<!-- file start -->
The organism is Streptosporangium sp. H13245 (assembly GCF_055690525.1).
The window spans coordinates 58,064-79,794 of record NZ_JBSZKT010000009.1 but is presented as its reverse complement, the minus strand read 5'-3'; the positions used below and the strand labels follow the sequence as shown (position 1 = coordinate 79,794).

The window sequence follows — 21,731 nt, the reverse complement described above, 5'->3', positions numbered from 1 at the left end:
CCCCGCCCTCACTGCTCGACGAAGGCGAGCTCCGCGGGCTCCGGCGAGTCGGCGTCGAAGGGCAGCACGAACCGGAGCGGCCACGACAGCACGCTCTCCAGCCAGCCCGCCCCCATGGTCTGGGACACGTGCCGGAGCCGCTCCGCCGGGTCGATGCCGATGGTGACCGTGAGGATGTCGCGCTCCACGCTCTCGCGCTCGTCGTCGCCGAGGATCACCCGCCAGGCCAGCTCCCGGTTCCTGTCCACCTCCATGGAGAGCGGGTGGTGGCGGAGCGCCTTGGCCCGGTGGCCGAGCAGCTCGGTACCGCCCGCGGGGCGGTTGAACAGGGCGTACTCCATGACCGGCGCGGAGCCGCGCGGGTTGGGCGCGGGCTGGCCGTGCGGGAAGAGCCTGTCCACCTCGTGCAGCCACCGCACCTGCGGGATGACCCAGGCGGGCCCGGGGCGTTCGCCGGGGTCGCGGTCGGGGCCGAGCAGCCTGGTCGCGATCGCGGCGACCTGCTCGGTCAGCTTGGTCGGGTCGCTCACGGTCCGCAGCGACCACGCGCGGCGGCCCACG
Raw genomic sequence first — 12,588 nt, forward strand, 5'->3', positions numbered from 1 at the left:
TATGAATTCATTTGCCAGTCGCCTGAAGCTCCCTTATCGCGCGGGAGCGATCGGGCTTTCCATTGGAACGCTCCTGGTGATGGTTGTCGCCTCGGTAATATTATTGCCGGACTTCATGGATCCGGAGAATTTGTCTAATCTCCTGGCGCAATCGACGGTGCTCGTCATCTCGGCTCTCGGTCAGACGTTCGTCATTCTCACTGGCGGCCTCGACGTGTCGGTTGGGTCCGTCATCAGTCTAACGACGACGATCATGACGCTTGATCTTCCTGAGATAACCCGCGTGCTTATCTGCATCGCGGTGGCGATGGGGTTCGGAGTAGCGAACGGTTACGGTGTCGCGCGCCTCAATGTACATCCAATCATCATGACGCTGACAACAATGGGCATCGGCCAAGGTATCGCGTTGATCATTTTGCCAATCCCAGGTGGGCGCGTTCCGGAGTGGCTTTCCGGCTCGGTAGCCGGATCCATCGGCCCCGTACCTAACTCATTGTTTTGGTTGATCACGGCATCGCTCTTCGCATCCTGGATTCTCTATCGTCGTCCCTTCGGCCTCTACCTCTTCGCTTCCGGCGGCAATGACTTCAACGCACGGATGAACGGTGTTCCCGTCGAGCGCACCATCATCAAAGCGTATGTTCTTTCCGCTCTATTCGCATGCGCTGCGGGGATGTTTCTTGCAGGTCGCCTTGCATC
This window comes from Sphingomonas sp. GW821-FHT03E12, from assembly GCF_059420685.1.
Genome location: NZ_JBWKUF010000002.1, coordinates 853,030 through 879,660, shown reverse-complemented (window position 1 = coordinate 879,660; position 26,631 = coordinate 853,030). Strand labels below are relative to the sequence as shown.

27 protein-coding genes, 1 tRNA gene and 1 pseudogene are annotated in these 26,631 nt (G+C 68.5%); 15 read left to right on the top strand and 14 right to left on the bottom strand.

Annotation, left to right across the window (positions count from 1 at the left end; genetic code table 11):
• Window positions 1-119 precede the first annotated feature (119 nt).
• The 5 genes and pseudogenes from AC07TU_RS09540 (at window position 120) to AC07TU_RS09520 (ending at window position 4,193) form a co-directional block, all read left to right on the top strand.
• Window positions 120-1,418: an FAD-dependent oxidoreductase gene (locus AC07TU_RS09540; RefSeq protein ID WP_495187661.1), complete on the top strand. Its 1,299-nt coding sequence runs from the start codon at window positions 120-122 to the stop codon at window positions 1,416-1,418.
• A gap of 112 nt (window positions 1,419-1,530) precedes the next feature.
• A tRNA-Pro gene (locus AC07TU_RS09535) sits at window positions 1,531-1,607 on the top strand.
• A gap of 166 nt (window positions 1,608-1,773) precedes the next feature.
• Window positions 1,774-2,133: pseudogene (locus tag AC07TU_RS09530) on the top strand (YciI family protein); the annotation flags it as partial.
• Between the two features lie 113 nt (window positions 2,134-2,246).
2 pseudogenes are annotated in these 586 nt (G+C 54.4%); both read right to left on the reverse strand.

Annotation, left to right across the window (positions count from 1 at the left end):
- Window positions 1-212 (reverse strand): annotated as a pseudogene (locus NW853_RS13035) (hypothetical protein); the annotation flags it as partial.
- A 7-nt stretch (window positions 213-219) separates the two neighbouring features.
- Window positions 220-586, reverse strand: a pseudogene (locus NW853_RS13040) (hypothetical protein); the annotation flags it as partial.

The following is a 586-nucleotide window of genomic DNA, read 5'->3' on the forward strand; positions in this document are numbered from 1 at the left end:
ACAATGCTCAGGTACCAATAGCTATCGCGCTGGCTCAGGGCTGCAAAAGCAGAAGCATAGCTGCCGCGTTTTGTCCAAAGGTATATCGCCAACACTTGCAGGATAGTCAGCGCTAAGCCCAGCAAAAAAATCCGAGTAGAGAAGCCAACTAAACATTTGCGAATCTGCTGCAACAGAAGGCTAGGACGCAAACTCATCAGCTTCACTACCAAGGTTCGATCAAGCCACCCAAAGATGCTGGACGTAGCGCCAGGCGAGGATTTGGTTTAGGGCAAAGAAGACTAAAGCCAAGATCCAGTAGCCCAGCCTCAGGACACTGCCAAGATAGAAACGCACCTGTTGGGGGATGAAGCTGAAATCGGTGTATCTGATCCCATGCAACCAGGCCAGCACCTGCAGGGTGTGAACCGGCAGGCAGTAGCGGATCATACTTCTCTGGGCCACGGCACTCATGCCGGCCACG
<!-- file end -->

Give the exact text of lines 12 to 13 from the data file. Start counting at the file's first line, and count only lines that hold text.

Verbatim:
• The 5 genes and pseudogenes from AC07TU_RS09540 (at window position 120) to AC07TU_RS09520 (ending at window position 4,193) form a co-directional block, all read left to right on the top strand.
• Window positions 120-1,418: an FAD-dependent oxidoreductase gene (locus AC07TU_RS09540; RefSeq protein ID WP_495187661.1), complete on the top strand. Its 1,299-nt coding sequence runs from the start codon at window positions 120-122 to the stop codon at window positions 1,416-1,418.